– Matthew Scott Rose
The Laws Of Impactful Banking
Human rights icons such as Albie Sachs and Dulla Omar shaped the early career choices of Yasmin Masithela, the Managing Executive of Transactional Banking at Absa Corporate and Investment Banking. These human rights lawyers inspired her to pursue a career in law spurred by hope to have impact on the South African society.
Masithela chose Corporate Law and after graduating and went into private practice with Webber Wentzel Attorneys and later an Associate at Siemens in the Project and Export Finance Division. The lure of being able to self-determine would soon become great, and Masithela joined forces with professional friends to form their own law practice.
She became a founding partner at Phukubje Pierce & Masithela Attorneys, where among other roles, Masithela was Head of Mergers, Acquisitions and Project Finance. The young and aspiring firm was idyllic and passionate about making a difference, but collectively they had little experience as entrepreneurs at the time.
The fine balance between survival and aspiration that most entrepreneurs struggle with quickly became their reality, topped off with the common start-up challenge of having to wear multiple hats and struggling to break through in a traditional professional services industry.
“At the time we were idealistic – all we wanted to do was support our clients to protect their businesses and to grow,” she says, “only to find ourselves bogged down in multiple other mundane tasks and responsibilities necessary to keep the lights on. It was a constant roller coaster of highs and lows, feast and famine. I learned a lot that is permanently emblazoned in my mind – small business owners need a more supportive tax regime and help with managing cash flow and establishing structure that allows them to be viable.”
Masithela took the difficult decision to leave the partnership and go back into the corporate space. Some of her partners chose to stay in the business and they have fared very well.
Masithela’s stint as a free agent was short lived – she subsequently entered the corporate sector again and joined Absa in 2011. At Absa, she rose through the executive ranks, occupying various key roles as General Counsel and Head of Compliance for the Wealth, Investment Management and Insurance business before her appointment to the Absa’s Group Executive Committee as the Chief Compliance Officer in 2014.
READ MORE | People And Culture In The Workplace
In 2018 she took on an expanded role as the Chief Executive for Group Strategic Services – a portfolio that drove the group’s strategy including digital strategy, as well as the Human Resources and Culture agenda of the enterprise. The role allowed Masithela to play a key role in embedding the group’s new strategy and a renewed focus on its corporate culture under the new brand.
In March 2019 she took on a new challenge to run a substantial P&L as the Managing Executive for Transactional Banking within Absa’s Corporate and Investment Bank (CIB) business.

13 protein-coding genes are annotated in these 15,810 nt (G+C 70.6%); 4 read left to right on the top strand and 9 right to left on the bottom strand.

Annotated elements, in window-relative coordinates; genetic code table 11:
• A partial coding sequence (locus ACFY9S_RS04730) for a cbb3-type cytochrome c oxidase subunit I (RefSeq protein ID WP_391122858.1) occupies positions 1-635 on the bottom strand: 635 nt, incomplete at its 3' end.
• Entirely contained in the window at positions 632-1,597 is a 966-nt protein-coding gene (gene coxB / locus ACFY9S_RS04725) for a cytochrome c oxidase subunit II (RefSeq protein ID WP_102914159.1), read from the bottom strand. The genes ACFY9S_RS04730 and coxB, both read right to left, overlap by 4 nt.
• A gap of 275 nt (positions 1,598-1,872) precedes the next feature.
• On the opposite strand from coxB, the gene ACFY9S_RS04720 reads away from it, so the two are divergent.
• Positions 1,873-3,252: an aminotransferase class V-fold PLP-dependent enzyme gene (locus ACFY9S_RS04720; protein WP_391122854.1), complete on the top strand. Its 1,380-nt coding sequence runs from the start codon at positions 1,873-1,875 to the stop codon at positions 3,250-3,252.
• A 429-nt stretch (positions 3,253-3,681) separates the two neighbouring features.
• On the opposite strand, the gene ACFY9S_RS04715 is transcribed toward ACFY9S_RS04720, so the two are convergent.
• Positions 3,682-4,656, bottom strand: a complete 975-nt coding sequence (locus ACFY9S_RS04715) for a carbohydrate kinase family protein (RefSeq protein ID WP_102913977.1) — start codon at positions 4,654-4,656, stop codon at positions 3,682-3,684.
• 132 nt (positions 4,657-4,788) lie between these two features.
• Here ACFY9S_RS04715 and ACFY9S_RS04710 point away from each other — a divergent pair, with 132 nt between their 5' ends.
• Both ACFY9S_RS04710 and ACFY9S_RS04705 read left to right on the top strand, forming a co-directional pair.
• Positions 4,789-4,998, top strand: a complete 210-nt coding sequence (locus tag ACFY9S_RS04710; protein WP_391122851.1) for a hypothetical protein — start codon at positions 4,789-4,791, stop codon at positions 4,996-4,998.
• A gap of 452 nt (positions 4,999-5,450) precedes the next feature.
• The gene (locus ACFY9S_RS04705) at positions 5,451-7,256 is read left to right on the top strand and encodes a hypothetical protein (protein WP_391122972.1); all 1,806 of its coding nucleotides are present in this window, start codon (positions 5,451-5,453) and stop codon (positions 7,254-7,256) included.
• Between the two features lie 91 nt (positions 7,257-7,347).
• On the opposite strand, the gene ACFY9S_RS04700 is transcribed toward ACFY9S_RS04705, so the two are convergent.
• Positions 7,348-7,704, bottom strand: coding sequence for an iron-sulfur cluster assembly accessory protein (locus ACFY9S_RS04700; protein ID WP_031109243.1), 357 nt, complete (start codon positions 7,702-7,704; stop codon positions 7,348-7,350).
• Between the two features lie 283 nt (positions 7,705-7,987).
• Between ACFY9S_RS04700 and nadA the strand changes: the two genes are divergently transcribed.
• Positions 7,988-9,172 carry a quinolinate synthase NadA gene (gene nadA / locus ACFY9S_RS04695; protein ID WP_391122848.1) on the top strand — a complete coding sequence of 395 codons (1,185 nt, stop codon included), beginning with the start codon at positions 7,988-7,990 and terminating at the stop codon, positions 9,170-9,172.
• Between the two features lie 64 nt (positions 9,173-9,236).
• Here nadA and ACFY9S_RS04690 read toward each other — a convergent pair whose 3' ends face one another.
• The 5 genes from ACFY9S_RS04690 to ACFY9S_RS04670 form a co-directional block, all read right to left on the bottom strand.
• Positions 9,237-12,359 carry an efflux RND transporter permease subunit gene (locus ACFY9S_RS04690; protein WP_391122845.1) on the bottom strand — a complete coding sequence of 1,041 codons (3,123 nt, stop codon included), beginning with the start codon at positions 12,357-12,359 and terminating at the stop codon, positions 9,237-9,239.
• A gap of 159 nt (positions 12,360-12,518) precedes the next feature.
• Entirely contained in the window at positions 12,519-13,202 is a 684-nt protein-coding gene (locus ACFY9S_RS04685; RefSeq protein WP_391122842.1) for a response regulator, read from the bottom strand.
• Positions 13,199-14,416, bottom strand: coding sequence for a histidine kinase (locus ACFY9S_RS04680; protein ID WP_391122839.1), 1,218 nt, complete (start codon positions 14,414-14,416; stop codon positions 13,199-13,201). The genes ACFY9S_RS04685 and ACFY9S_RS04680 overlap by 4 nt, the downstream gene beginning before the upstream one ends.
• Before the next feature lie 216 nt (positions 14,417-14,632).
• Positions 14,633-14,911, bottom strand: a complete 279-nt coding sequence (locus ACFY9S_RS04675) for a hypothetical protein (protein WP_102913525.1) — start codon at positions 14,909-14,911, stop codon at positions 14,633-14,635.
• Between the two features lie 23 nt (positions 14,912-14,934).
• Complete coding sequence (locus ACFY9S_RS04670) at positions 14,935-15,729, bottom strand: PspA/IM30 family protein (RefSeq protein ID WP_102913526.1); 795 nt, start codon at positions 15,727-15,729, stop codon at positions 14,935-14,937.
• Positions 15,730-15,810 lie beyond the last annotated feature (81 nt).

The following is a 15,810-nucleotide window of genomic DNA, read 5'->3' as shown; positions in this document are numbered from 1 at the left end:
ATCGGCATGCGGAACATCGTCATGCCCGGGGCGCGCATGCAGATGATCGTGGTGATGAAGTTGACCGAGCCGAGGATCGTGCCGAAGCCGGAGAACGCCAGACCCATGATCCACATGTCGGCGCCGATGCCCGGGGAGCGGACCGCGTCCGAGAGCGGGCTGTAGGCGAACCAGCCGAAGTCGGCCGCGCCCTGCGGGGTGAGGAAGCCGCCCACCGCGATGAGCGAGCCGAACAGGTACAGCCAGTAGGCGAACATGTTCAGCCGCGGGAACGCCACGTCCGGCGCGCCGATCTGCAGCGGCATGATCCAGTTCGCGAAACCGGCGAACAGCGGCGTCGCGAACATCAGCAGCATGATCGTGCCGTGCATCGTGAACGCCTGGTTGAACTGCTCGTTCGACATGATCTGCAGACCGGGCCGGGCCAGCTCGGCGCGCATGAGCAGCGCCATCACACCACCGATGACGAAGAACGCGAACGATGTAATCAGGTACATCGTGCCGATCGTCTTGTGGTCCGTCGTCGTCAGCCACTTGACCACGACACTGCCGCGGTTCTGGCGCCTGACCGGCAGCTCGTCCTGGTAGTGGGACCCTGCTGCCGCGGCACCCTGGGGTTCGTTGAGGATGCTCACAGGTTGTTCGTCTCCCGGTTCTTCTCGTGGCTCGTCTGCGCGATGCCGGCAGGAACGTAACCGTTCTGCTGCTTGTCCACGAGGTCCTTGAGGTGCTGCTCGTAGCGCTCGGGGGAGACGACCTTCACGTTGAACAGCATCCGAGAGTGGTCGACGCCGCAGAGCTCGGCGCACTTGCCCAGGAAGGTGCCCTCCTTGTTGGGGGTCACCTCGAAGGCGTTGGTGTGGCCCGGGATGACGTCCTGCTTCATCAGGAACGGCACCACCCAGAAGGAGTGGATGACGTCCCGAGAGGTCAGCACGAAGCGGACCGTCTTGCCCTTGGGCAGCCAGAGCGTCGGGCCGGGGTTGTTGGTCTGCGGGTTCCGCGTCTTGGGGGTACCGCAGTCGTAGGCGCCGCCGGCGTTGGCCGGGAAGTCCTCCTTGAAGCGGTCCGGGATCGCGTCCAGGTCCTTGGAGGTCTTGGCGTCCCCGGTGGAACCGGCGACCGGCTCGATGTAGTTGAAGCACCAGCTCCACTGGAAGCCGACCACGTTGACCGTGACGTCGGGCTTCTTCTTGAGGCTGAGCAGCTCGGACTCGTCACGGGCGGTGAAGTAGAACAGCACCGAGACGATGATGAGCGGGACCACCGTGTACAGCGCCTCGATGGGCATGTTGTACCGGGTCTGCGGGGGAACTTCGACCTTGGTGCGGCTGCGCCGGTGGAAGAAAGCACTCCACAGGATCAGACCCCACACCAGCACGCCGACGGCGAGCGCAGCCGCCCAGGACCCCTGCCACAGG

Masithela admits the transition from a specialist lawyer to a “generalist leader” is never an easy one, but emphasizes that this is what enterprise leadership requires – specialists who turn into generalists, with the ability to translate the vision of the group and lead many colleagues and other specialists into executing and delivering the vision. That said, generalists still must know enough about all facets of their business in order to run the business.
“I think analytical skills and system thinking is a natural by-product of being trained in Law, and in a large way eased my journey. There is also a lot to be said about leaning into opportunity, owning your seat at the table and being very deliberate about it,” she says.
She relishes the opportunity to provide strategic input and support to the overall Absa CIB business under the leadership of Chief Executive Charles Russon. “CIB’s strategy is grounded on growing primacy, which has a large dependency on the business I am responsible for,” Masithela explains.
“Transformation and Innovation are also critical for the bank as both our corporate and retail customers rapidly adopt digital technology. I am fascinated by and focused on our digital strategy, and with keeping up with global trends in corporate banking. We see a big transition for our industry to being customer-led and I am excited about the role I can play in this space within the CIB footprint and across the continent,” she says.
Like many in the industry, Masithela is concerned about the current tough economic environment in South Africa which is the bank’s largest market. There are strong economic headwinds across the African continent in the markets where Absa operates, but she sees opportunities even in this uncertain environment, by focusing on customer centricity using what she describes as “a clear pragmatic, service oriented approach” to drive growth in Transactional Banking.